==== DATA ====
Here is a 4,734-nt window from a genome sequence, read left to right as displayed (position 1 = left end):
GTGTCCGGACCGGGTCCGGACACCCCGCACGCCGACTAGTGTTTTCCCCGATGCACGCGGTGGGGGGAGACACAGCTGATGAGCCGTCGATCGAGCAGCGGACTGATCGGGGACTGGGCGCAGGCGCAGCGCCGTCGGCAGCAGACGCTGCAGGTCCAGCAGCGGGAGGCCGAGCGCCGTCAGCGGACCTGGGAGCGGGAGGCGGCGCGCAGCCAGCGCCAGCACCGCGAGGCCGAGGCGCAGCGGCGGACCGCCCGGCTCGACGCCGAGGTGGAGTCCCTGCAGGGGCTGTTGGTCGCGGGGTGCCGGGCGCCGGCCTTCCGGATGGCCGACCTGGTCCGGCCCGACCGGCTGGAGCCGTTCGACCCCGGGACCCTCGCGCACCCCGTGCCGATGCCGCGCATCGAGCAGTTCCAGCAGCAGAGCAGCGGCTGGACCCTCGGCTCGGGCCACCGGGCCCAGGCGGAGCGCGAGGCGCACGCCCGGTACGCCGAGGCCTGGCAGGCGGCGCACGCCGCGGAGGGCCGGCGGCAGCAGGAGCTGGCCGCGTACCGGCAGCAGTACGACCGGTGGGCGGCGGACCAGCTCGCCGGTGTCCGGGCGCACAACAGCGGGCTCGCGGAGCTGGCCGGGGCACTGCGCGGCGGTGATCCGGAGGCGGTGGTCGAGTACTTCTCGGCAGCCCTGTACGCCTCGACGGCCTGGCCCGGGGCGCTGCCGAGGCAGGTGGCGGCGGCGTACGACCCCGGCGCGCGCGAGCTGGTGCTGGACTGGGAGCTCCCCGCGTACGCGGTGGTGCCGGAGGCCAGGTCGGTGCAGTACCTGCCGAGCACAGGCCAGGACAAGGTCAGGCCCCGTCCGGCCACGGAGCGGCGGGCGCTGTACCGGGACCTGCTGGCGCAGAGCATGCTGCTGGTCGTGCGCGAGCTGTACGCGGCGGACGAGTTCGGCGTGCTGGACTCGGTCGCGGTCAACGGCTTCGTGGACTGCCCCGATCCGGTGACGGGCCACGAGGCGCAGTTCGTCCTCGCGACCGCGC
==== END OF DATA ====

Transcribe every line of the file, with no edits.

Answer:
Here is a 4,734-nt window from a genome sequence, read left to right as displayed (position 1 = left end):
GTGTCCGGACCGGGTCCGGACACCCCGCACGCCGACTAGTGTTTTCCCCGATGCACGCGGTGGGGGGAGACACAGCTGATGAGCCGTCGATCGAGCAGCGGACTGATCGGGGACTGGGCGCAGGCGCAGCGCCGTCGGCAGCAGACGCTGCAGGTCCAGCAGCGGGAGGCCGAGCGCCGTCAGCGGACCTGGGAGCGGGAGGCGGCGCGCAGCCAGCGCCAGCACCGCGAGGCCGAGGCGCAGCGGCGGACCGCCCGGCTCGACGCCGAGGTGGAGTCCCTGCAGGGGCTGTTGGTCGCGGGGTGCCGGGCGCCGGCCTTCCGGATGGCCGACCTGGTCCGGCCCGACCGGCTGGAGCCGTTCGACCCCGGGACCCTCGCGCACCCCGTGCCGATGCCGCGCATCGAGCAGTTCCAGCAGCAGAGCAGCGGCTGGACCCTCGGCTCGGGCCACCGGGCCCAGGCGGAGCGCGAGGCGCACGCCCGGTACGCCGAGGCCTGGCAGGCGGCGCACGCCGCGGAGGGCCGGCGGCAGCAGGAGCTGGCCGCGTACCGGCAGCAGTACGACCGGTGGGCGGCGGACCAGCTCGCCGGTGTCCGGGCGCACAACAGCGGGCTCGCGGAGCTGGCCGGGGCACTGCGCGGCGGTGATCCGGAGGCGGTGGTCGAGTACTTCTCGGCAGCCCTGTACGCCTCGACGGCCTGGCCCGGGGCGCTGCCGAGGCAGGTGGCGGCGGCGTACGACCCCGGCGCGCGCGAGCTGGTGCTGGACTGGGAGCTCCCCGCGTACGCGGTGGTGCCGGAGGCCAGGTCGGTGCAGTACCTGCCGAGCACAGGCCAGGACAAGGTCAGGCCCCGTCCGGCCACGGAGCGGCGGGCGCTGTACCGGGACCTGCTGGCGCAGAGCATGCTGCTGGTCGTGCGCGAGCTGTACGCGGCGGACGAGTTCGGCGTGCTGGACTCGGTCGCGGTCAACGGCTTCGTGGACTGCCCCGATCCGGTGACGGGCCACGAGGCGCAGTTCGTCCTCGCGACCGCGC